## Voltage magnitude at load buses are somewhat lower than the

slack bus depending on the reactive power demand whereas
the schedule voltage at the generator buses are somewhat
higher. The phase angles of load buses are below reference
angle in accordance with real power demand whereas the
phase angle of generator buses may be above the reference
value depending on amount of real power flowing into the bus.
15
Gauss-Seidel Equation

16
Gauss-Seidel Equation
Where ei(k+1) and fi(k+1) are the real and imaginary components of the
voltage Vi (k+1) in the iterative sequence.
The rate of convergence is increased by applying an acceleration factor
to the approximate solution obtained from each iteration.
( k 1)
 Vi   (V ( k ) ical  V ( k ) i )
(k )
Vi
Where is acceleration factor. Its value depend upon the system.
The range of 1.3 – 1.7 is found to be satisfactory for typical systems.
The updated voltages immediately replace the previous voltage in the
solution of the subsequent equations.
The process is continues until changes in the real and imaginary
components of the bus voltages between successive iterations are
( k 1)
within a specified accuracy i.e. ei  e( k ) i  
( k 1)
fi  f (k )i  
For the power mismatch to be reasonably small and acceptable, a very
tight tolerance must be specified on both components of the voltage.
A voltage accuracy in the range of 0.00001 to 0.00005 pu is used. 17
After the iterative solution of bus voltages, the next step is the
computation of the line flows and line losses.

18
Solution
Admittance y12 = 1/z12 = 1/(0.02 + 0.04) = 10- j20, y13 = 10-j30 and
y23 = 16-j32

## Buses 2 and 3 are taken as load buses as there are no

generators connected to them whereas bus1 is assumed to
be a slack bus.
The loads at bus2 is P + jQ =-( 2.566 + j1.102)pu and bus 3 is -
(1.386 + j0.452) pu. Negative means power is drawn from a
bus as opposed to be injected into a bus i.e. Gen bus.
We start from initial estimate of V2(0) = 1+j0 and V3(0) = 1+j0, (0)
means iteration 0 (zero) initial estimate.

 jQ2  jQ2
sch sch sch sch
P2 P2
y V  y23V3  Y12V1( 0)  Y23V3
( 0) ( 0) ( 0)
*(0 ) 12 1 *(0 )
V2 V2
 
(1)
V2
y12  y23 Y22
19
Solution
V2(1)= 0.9825 – j0.0310

 jQ3  jQ3
sch sch sch sch
P3 P3
y V  y23V2  Y13V3( 0)  Y23V2
(0) (1) (0)
*(0 ) 13 1 *(0 )
V3 V3
 
(1)
V3
y13  y23 Y33

## V3(1) = 1.0011 – j0.0353

Now we go to second iteration:
Substitute previous values of V2 and V3 from iteration 1

## This carries on until the solution converges i.e. The difference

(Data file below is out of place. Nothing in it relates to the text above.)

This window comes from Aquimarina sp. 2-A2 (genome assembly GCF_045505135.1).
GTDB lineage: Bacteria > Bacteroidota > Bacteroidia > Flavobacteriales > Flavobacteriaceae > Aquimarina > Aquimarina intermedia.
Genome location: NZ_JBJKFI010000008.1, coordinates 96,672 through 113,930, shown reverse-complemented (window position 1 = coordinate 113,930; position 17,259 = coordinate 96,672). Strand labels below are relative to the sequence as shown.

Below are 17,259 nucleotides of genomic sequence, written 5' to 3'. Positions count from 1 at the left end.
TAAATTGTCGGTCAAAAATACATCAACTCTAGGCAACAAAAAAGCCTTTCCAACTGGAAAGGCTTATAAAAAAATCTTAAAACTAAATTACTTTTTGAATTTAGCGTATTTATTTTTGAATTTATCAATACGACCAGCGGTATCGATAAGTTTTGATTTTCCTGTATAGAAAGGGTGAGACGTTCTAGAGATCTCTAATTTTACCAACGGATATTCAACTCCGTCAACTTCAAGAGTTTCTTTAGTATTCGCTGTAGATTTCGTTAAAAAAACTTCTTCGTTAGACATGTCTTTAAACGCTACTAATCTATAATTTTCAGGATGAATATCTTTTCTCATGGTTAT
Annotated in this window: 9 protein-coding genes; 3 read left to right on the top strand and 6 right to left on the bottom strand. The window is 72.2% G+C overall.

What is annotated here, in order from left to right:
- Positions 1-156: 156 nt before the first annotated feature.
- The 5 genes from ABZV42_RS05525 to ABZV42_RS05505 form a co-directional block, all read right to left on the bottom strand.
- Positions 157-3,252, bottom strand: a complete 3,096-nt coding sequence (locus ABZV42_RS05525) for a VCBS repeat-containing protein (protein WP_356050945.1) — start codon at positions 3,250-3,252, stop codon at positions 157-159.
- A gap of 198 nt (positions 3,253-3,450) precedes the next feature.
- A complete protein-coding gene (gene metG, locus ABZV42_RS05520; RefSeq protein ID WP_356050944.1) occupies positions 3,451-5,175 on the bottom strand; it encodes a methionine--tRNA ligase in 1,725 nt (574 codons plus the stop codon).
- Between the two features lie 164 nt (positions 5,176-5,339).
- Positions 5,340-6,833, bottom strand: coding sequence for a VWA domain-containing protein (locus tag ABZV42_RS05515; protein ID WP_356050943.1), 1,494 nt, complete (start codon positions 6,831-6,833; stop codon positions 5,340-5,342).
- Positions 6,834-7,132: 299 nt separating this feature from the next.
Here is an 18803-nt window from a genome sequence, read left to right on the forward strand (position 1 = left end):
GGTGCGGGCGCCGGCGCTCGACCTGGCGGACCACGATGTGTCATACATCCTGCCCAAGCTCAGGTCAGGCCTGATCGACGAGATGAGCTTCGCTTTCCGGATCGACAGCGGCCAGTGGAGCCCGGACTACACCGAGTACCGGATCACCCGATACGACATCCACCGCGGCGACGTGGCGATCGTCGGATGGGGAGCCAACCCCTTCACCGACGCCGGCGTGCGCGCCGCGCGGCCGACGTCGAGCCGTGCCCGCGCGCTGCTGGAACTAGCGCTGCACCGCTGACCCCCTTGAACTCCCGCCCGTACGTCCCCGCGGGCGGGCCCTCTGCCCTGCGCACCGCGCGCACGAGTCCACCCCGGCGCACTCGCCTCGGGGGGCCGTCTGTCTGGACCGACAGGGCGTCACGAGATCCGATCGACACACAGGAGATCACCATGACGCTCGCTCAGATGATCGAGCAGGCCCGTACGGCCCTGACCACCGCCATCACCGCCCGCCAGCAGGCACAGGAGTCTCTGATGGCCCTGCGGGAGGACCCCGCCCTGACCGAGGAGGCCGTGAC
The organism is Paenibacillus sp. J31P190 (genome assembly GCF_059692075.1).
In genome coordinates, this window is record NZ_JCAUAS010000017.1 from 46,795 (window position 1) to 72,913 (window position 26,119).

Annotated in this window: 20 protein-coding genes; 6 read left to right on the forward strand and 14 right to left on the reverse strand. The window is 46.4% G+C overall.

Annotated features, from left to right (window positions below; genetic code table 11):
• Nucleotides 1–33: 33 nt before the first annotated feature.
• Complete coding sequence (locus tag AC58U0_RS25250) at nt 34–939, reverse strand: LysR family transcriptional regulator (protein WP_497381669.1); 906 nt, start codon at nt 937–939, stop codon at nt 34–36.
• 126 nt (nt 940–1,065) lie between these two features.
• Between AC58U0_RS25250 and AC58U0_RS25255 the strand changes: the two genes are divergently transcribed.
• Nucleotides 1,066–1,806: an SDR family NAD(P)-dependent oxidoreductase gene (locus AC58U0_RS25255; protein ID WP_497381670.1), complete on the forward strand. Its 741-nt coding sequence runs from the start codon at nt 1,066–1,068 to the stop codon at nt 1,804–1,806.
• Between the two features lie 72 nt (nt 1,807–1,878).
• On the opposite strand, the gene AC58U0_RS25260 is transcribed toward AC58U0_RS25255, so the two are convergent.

between the current magnitude value and phase of the voltage at
bus 2 is within the accuracy of 0.00005. the same applies for V3.

20
Solution
Here is the solution to the problem starting with V2 at iteration1

21
Solution

22
Solution

23
Solution
S31 = V3I*31 = (1.0 –j0.05 (-2.0-j1.0) = -2.05 – j0.9 pu
= -205MW – j90Mvar
S23 = V2I23* = (0.98 –j0.06)(-0.656 – j0.432) = -0.656-j0.432 pu
=-656MW – j432Mvar
S32=V3I*32 = (1 – j0.05)(0.64 + j0.48) = 0.664 + j0.448 pu
=66.4 MW + j44.8Mvar
Line Losses
SL12 = S12 = S21 = 8.5MW + j17.0 Mvar
SL12 = S13 + S31 = 5.0 MW + j15.0 Mvar
SL23 = S21+S32 = 0.8MW + j1.6Mvar

24
Bus 1 Bus2

## 409.5MW 199.5MW 191MW

256.6MW
84Mvar 67Mvar
110.2Mvar
210MW 65.6MW
105Mvar 43.2Mvar
189Mvar

66.4Mvar

43.2Mvar
205MW
90Mvar

Bus3

138.6MW 45.2Mvar 25
Example G-S
Example 2.
If the same network, is used bus 3 is now changed to generator bus.
Bus 1 is taken as a slack bus with voltage adjusted to 1.05 pu. At
bus 3, P injected to the bus is 200MW and the voltage magnitude is
|V3| = 1.04. In bus 2 the power drawn from the bus is 400MW and
250MVAR respectively and 100MVA base is used. Obtain a power
flow solution using G-S method. Calculate Q3, angle at bus3, V2 and
finally P1 and Q1.

## But we need to be careful not to violate Reactive power limits of the

Generator. If that happens, the bus is converted to a load bus. The
generator can operate within the limits as it is not possible to keep
on generating power.

26
Solution

27
Solution

28
Solution

30
Solution

31
fb = linedata(:,1);% From bus number ...
tb = linedata(:,2);% To bus number...
r = linedata(:,3);% Resistance, R...
x = linedata(:,4);% Reactance, X...
b = linedata(:,5);% Ground Admittance, B/2...
z = r + i*x;% Z matrix...
y = 1./z;% To get inverse of each element...
nbus = max(max(fb),max(tb));% no. of buses...
nbranch= length(fb);% no. of branches...
ybus = zeros(nbus,nbus);% Initialise YBus...
% Formation of Off Diagonal Elements...
for k=1:nbranchybus(fb(k),tb(k)) = -y(k);
ybus(tb(k),fb(k)) = ybus(fb(k),tb(k));
end
% Formation of Diagonal Elements....
for m=1:nbus
for n=1:nbranch
if fb(n) == m | tb(n) == mybus(m,m) = ybus(m,m) + y(n) + b(n);
end
end
end
ybus
32